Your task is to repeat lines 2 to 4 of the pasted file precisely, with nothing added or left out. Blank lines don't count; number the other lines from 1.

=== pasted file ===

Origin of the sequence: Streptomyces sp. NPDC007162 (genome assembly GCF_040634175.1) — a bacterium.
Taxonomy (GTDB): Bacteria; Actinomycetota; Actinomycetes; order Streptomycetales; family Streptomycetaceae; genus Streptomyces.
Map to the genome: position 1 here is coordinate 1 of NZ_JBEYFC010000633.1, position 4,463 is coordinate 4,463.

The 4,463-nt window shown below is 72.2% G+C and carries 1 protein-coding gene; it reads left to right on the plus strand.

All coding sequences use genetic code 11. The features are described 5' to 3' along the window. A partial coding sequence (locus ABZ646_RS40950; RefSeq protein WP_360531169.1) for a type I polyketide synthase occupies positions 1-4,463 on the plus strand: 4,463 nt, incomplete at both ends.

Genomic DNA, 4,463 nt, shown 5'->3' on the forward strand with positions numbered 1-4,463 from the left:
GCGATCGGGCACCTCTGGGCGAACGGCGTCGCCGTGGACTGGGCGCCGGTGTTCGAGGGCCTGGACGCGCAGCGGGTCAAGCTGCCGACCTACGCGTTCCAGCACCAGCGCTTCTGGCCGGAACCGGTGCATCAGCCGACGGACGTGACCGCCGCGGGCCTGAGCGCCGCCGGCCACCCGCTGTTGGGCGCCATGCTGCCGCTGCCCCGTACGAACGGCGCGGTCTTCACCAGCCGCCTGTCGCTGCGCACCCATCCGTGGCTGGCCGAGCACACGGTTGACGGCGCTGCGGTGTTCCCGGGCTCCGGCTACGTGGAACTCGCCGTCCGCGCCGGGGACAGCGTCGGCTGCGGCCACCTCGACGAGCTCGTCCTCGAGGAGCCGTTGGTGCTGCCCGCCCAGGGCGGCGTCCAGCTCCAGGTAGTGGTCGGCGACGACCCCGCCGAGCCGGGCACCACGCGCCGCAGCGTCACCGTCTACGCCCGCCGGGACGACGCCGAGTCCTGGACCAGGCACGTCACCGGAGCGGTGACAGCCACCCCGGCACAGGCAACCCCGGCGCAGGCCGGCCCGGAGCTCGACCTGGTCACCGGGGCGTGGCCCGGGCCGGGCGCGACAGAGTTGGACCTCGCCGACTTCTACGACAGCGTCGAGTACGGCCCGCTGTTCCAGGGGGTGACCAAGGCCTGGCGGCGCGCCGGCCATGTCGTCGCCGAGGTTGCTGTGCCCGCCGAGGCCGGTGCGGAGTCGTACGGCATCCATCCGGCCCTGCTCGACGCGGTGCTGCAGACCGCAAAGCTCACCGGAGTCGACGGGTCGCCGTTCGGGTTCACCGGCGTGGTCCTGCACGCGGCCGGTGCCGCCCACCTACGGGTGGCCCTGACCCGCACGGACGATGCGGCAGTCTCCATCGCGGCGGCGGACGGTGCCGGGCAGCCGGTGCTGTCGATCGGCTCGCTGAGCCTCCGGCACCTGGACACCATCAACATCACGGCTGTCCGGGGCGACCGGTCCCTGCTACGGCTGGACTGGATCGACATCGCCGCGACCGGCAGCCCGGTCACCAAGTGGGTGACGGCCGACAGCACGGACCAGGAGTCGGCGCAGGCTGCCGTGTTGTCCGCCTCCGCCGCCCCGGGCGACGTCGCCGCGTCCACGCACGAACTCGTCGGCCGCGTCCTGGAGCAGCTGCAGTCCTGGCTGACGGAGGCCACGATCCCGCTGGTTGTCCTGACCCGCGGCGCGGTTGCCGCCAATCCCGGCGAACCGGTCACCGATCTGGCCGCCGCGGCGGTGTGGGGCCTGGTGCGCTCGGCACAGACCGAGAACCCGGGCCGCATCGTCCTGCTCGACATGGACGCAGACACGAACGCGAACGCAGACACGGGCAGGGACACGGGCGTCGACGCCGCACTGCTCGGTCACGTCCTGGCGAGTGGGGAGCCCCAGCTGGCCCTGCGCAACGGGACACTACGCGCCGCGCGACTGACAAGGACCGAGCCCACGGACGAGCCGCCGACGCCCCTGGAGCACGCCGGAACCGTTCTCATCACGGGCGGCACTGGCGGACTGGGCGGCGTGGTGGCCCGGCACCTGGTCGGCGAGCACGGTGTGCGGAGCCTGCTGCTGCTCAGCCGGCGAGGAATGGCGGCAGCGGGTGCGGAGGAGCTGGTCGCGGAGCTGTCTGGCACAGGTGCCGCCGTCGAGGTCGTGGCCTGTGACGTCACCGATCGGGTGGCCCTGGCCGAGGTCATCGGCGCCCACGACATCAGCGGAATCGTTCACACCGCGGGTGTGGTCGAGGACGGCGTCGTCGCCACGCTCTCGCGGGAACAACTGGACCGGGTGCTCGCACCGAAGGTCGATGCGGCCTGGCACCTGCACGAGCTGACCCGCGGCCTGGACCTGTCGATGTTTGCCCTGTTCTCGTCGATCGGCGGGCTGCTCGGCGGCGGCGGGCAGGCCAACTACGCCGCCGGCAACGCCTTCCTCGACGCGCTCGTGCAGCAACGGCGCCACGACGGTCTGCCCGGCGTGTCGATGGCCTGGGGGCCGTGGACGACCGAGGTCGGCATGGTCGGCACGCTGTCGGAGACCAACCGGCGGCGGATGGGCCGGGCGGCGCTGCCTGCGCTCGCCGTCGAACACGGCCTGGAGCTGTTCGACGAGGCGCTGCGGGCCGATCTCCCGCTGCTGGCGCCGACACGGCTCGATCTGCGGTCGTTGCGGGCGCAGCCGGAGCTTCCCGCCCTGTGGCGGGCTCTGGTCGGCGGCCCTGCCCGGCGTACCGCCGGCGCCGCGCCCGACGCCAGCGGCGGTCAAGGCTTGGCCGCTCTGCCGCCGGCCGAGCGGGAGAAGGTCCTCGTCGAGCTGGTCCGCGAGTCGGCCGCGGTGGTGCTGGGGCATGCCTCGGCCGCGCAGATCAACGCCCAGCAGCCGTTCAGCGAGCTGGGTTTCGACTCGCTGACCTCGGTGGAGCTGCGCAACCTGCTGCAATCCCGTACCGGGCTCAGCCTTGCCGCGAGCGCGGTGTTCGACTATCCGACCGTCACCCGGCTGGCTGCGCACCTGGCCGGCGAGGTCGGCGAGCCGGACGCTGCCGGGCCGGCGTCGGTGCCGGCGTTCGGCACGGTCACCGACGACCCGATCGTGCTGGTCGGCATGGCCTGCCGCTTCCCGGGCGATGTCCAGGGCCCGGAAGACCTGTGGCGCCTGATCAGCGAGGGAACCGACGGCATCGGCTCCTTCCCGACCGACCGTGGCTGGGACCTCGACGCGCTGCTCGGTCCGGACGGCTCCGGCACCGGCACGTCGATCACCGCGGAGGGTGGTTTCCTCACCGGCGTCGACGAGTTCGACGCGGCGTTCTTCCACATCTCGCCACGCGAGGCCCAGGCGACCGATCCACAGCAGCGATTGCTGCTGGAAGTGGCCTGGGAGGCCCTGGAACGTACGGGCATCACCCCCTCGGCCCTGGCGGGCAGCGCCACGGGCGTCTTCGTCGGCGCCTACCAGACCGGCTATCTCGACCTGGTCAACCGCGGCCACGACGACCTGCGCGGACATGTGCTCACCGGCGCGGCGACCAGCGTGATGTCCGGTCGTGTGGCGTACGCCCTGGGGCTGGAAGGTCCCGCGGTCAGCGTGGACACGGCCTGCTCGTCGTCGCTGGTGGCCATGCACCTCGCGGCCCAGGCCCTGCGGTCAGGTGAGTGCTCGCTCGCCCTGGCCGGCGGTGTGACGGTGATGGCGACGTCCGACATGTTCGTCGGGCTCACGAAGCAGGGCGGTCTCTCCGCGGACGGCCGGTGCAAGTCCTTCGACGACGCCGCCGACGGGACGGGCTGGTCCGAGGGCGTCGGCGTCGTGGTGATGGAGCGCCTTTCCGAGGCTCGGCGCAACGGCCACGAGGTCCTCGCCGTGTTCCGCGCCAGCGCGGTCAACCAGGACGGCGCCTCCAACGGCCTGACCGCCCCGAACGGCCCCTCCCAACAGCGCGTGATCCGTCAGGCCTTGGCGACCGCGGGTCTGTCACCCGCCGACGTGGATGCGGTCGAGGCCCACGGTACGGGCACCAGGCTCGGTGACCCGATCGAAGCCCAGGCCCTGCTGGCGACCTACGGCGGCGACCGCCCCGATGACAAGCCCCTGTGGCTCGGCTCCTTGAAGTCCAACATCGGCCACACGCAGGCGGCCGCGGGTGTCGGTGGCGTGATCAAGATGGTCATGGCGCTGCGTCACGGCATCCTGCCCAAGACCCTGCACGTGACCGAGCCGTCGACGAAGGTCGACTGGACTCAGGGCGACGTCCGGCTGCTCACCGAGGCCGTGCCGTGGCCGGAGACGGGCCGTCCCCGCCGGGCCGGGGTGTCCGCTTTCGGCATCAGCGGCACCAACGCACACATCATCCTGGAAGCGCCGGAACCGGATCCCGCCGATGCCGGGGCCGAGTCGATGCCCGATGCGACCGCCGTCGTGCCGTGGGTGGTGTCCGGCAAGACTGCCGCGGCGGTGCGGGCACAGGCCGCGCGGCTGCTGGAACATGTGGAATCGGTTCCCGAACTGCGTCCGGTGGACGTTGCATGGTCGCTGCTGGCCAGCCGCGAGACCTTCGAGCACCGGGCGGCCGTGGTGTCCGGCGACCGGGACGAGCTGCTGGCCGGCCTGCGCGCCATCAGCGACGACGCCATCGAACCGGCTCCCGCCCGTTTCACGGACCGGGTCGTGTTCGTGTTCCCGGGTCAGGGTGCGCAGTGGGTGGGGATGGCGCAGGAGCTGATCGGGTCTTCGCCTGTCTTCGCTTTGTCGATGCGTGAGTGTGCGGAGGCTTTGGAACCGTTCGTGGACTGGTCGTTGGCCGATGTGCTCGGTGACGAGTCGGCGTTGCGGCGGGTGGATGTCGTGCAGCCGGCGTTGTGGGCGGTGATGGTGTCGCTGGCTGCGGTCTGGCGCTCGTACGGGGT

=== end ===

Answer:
Taxonomy (GTDB): Bacteria; Actinomycetota; Actinomycetes; order Streptomycetales; family Streptomycetaceae; genus Streptomyces.
Map to the genome: position 1 here is coordinate 1 of NZ_JBEYFC010000633.1, position 4,463 is coordinate 4,463.

The 4,463-nt window shown below is 72.2% G+C and carries 1 protein-coding gene; it reads left to right on the plus strand.